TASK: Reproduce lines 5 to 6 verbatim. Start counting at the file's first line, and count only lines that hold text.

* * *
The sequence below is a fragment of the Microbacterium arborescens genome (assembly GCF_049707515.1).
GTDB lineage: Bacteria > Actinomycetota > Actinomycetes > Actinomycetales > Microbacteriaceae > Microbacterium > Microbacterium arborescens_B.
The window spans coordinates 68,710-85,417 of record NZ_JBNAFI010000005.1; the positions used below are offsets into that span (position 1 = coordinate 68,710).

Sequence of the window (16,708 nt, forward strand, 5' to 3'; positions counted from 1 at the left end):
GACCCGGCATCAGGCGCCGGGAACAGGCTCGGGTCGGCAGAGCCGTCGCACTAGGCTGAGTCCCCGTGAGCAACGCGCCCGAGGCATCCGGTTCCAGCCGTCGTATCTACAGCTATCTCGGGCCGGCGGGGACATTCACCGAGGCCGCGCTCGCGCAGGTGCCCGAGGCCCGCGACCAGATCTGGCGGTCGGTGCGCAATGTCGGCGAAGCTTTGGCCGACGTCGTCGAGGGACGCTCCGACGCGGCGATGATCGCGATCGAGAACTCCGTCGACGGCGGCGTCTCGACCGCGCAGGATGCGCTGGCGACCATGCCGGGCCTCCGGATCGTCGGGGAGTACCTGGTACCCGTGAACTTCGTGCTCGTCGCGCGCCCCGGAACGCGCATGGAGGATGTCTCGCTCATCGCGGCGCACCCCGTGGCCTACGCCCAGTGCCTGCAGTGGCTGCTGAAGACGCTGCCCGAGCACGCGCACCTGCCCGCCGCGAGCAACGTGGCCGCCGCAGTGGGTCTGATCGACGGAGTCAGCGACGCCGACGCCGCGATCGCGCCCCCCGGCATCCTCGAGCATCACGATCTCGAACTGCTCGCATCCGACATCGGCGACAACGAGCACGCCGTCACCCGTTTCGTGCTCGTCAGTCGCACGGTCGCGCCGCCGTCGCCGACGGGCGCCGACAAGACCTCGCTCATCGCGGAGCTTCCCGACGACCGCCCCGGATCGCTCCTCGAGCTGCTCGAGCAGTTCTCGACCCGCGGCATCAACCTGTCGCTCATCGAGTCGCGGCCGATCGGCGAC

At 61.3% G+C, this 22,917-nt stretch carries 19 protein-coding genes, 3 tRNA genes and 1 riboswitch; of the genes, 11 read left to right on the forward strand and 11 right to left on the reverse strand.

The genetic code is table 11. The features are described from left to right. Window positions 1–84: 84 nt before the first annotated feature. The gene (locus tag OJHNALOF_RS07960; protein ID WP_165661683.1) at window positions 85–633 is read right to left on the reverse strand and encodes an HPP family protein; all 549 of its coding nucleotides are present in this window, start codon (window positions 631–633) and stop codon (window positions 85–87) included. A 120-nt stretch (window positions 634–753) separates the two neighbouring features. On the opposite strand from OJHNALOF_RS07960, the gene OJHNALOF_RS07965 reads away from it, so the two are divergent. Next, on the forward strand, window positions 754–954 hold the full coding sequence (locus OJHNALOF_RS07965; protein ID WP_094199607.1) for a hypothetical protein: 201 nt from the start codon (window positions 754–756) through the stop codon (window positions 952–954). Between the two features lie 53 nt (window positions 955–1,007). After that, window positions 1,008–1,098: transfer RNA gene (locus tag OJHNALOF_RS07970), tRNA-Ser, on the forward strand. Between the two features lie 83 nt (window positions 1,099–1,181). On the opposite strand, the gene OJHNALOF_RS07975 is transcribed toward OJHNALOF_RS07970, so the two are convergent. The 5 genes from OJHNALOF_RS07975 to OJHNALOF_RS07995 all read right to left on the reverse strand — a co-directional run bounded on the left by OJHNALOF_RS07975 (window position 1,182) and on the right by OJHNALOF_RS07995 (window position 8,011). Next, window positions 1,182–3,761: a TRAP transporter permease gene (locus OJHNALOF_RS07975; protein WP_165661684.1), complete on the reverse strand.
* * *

GACCCGGCATCAGGCGCCGGGAACAGGCTCGGGTCGGCAGAGCCGTCGCACTAGGCTGAGTCCCCGTGAGCAACGCGCCCGAGGCATCCGGTTCCAGCCGTCGTATCTACAGCTATCTCGGGCCGGCGGGGACATTCACCGAGGCCGCGCTCGCGCAGGTGCCCGAGGCCCGCGACCAGATCTGGCGGTCGGTGCGCAATGTCGGCGAAGCTTTGGCCGACGTCGTCGAGGGACGCTCCGACGCGGCGATGATCGCGATCGAGAACTCCGTCGACGGCGGCGTCTCGACCGCGCAGGATGCGCTGGCGACCATGCCGGGCCTCCGGATCGTCGGGGAGTACCTGGTACCCGTGAACTTCGTGCTCGTCGCGCGCCCCGGAACGCGCATGGAGGATGTCTCGCTCATCGCGGCGCACCCCGTGGCCTACGCCCAGTGCCTGCAGTGGCTGCTGAAGACGCTGCCCGAGCACGCGCACCTGCCCGCCGCGAGCAACGTGGCCGCCGCAGTGGGTCTGATCGACGGAGTCAGCGACGCCGACGCCGCGATCGCGCCCCCCGGCATCCTCGAGCATCACGATCTCGAACTGCTCGCATCCGACATCGGCGACAACGAGCACGCCGTCACCCGTTTCGTGCTCGTCAGTCGCACGGTCGCGCCGCCGTCGCCGACGGGCGCCGACAAGACCTCGCTCATCGCGGAGCTTCCCGACGACCGCCCCGGATCGCTCCTCGAGCTGCTCGAGCAGTTCTCGACCCGCGGCATCAACCTGTCGCTCATCGAGTCGCGGCCGATCGGCGAC

At 61.3% G+C, this 22,917-nt stretch carries 19 protein-coding genes, 3 tRNA genes and 1 riboswitch; of the genes, 11 read left to right on the forward strand and 11 right to left on the reverse strand.